Tuesday, November 18, 2014





IWS Documented News Service


Institute for Workplace Studies-----------------Professor Samuel B. Bacharach

School of Industrial & Labor Relations-------- Director, Institute for Workplace Studies

Cornell University

16 East 34th Street, 4th floor--------------------Stuart Basefsky

New York, NY 10016 -------------------------------Director, IWS News Bureau


This service is supported, in part, by donations. Please consider making a donation by following the instructions at http://www.ilr.cornell.edu/iws/news-bureau/support.html


Asian Development Bank (ADB)






[full-text, 70 pages]


Slowing demand from advanced economies accentuates the need for Asia to rebalance its sources of growth more toward domestic and regional demand. Cross-border trade flows and investment bolstered Asia’s economic integration.

The external recovery has been tentative this year after G3 economic growth slipped during the first half—the better US growth outlook has yet to benefit Asia. There is some uncertainty over Japan’s prospects, and the eurozone economy continues to struggle.

Developing Asia’s resilient growth is partly due to stronger domestic and regional demand,  although it varies across subregions—rising GDP growth in South Asia is offset by a slowdown in Southeast Asia and Central Asia, while East Asia’s growth is flat.

Outlook risks

There are five downside risks to the outlook:

·         delays in planned reforms in the region;

·         the impact on developing Asia of a faster slowdown in People’s Republic of China (PRC);

·         increasing corporate sector external debt;

·         weaker recovery in advanced economies; and

·         capital outflows or financial volatility from early US monetary tightening


These risks underscore the reasons why Asia’s policymakers must continue structural reform, while keeping macroeconomic fundamentals strong.

Despite tepid global growth, Asia’s regional integration continues to deepen, with cross-border trade and investment flows, holdings of Asian financial assets, and migration and tourism stable or growing. Regional cooperation between governments also continues to strengthen.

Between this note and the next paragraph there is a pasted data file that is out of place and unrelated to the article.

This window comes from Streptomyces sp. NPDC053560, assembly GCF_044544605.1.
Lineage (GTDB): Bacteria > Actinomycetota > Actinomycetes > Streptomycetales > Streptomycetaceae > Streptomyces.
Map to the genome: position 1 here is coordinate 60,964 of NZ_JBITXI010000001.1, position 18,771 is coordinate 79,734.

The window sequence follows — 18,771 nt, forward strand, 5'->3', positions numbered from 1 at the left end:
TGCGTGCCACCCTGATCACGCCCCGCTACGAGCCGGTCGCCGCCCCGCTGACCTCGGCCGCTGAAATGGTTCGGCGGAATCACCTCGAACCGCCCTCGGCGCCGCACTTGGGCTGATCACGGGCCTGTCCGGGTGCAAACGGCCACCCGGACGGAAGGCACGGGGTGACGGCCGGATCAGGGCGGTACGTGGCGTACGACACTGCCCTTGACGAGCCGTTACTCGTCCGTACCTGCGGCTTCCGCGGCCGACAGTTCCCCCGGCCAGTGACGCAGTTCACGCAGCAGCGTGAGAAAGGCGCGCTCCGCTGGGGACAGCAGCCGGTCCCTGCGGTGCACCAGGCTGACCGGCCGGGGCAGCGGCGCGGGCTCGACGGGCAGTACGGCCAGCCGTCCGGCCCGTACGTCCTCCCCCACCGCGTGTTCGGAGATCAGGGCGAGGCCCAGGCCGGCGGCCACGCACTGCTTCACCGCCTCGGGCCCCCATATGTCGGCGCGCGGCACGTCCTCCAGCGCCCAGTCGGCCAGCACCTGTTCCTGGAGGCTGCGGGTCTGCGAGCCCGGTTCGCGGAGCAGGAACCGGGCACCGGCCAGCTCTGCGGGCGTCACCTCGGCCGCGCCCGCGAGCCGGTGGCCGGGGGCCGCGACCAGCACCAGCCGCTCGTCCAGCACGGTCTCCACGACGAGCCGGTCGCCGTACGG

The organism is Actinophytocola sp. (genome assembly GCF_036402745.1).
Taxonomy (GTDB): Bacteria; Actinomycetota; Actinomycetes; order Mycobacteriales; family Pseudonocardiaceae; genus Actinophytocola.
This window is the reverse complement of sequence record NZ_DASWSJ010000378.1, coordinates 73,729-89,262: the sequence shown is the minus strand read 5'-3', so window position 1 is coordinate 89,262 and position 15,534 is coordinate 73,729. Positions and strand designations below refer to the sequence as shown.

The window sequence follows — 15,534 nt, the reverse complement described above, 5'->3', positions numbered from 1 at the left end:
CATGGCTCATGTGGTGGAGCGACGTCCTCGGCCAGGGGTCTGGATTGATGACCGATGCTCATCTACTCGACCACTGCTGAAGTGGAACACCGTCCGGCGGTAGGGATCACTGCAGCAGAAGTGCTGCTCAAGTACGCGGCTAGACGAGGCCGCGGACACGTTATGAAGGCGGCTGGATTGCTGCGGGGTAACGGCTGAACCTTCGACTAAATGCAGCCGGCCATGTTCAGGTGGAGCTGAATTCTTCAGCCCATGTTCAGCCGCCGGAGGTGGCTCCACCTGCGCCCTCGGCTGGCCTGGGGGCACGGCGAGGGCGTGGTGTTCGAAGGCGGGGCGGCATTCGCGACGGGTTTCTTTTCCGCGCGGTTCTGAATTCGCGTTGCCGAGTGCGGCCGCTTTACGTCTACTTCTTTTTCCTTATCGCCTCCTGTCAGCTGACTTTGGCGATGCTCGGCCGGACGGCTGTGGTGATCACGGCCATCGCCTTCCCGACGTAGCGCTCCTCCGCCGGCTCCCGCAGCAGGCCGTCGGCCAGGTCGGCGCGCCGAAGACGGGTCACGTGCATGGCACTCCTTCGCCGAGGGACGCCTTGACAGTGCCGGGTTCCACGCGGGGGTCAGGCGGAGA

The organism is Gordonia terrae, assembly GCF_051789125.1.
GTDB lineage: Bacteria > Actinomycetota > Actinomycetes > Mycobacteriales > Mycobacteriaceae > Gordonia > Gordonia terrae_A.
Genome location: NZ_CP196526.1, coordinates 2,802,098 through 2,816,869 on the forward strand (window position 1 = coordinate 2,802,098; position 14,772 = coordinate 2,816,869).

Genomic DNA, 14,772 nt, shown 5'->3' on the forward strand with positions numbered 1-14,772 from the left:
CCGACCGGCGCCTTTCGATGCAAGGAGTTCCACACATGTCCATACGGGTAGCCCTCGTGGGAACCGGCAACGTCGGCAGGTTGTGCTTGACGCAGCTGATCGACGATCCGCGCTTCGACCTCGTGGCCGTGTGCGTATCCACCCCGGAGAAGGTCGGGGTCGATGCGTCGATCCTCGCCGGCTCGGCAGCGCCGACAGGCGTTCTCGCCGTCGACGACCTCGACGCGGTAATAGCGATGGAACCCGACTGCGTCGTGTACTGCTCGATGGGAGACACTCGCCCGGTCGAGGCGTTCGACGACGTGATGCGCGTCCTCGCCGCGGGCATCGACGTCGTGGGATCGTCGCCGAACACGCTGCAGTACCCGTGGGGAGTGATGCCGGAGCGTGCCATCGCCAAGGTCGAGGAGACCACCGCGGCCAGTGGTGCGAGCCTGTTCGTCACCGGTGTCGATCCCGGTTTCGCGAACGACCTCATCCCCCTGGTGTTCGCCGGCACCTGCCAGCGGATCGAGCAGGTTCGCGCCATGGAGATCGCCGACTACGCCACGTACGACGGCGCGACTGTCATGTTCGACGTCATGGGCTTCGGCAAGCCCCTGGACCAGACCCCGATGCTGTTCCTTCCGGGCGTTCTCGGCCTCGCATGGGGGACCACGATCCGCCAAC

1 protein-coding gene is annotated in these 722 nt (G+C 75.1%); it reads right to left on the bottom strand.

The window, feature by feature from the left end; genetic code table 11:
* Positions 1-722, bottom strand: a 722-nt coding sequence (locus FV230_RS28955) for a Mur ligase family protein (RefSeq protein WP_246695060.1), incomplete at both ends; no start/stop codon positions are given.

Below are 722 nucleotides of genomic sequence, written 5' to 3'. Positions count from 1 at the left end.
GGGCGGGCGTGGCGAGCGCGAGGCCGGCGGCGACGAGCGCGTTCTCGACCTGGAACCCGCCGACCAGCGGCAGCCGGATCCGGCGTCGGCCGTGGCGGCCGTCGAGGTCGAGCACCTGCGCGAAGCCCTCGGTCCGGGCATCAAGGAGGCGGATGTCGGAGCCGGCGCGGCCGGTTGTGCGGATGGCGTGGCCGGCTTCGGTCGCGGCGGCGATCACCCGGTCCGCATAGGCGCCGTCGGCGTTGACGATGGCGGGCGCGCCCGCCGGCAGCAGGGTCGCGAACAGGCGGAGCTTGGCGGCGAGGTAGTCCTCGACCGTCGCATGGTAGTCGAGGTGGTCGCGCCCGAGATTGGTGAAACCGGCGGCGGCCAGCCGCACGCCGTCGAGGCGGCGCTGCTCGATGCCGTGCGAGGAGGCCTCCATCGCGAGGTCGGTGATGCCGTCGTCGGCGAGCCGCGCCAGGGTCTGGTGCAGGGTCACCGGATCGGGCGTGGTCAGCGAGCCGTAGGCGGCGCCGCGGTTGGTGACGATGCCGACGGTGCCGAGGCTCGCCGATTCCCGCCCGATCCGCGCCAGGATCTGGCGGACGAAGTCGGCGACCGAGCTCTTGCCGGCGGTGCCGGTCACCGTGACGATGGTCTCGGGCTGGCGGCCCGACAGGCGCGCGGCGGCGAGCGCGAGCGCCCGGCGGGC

Asia and Europe: a comparative analysis 

This issue of the Asian Economic Integration Monitor includes Special Chapter: Regional Financial Integration and Crisis in Asia and Europe—A Comparative Analysis. The future path of integration in Asia will likely be different than in Europe. Asia will continue to strengthen efforts to harmonize rules and regulations especially in the financial sector, and to further unilateral trade and investment liberalization supported by infrastructure connectivity. Regional arrangements and initiatives such as the ASEAN Economic Community and free trade agreements will lend further push to such liberalization.

Managing the region’s diversity remains an important goal, and strengthening national economies by cooperating with other economies is always Asia’s approach of integration.

About the Asian Economic Integration Monitor

The Asian Economic Integration Monitor is a semiannual review of Asia’s regional economic cooperation and integration. It covers the 48 regional members of the Asian Development Bank.


  • Highlights
  • Executive Summary
  • Regional Economic Update

o    External Economic Environment and Regional Outlook

o    Risks to the Outlook and Policy Issues

  • Progress in Regional Cooperation and Integration

o    Update on Trade Integration

o    Cooperation on Trade Policy: Asia’s FTAs

o    Update on Financial Integration

o    Developments on Infrastructure Connectivity

o    Update on Labor Mobility

o    Macroeconomic Interdependence between Pacific Developing Member Countries and Asia

  • Special Chapter: Regional Financial Integration and Crisis in Asia and Europe - A Comparative Analysis

o    Drivers of Economic Integration

o    Financial Integration and Financial Development

o    Crisis Lessons

o    The Case for Macroprudential Policy

  • Appendixes



This information is provided to subscribers, friends, faculty, students and alumni of the School of Industrial & Labor Relations (ILR). It is a service of the Institute for Workplace Studies (IWS) in New York City. Stuart Basefsky is responsible for the selection of the contents which is intended to keep researchers, companies, workers, and governments aware of the latest information related to ILR disciplines as it becomes available for the purposes of research, understanding and debate. The content does not reflect the opinions or positions of Cornell University, the School of Industrial & Labor Relations, or that of Mr. Basefsky and should not be construed as such. The service is unique in that it provides the original source documentation, via links, behind the news and research of the day. Use of the information provided is unrestricted. However, it is requested that users acknowledge that the information was found via the IWS Documented News Service.










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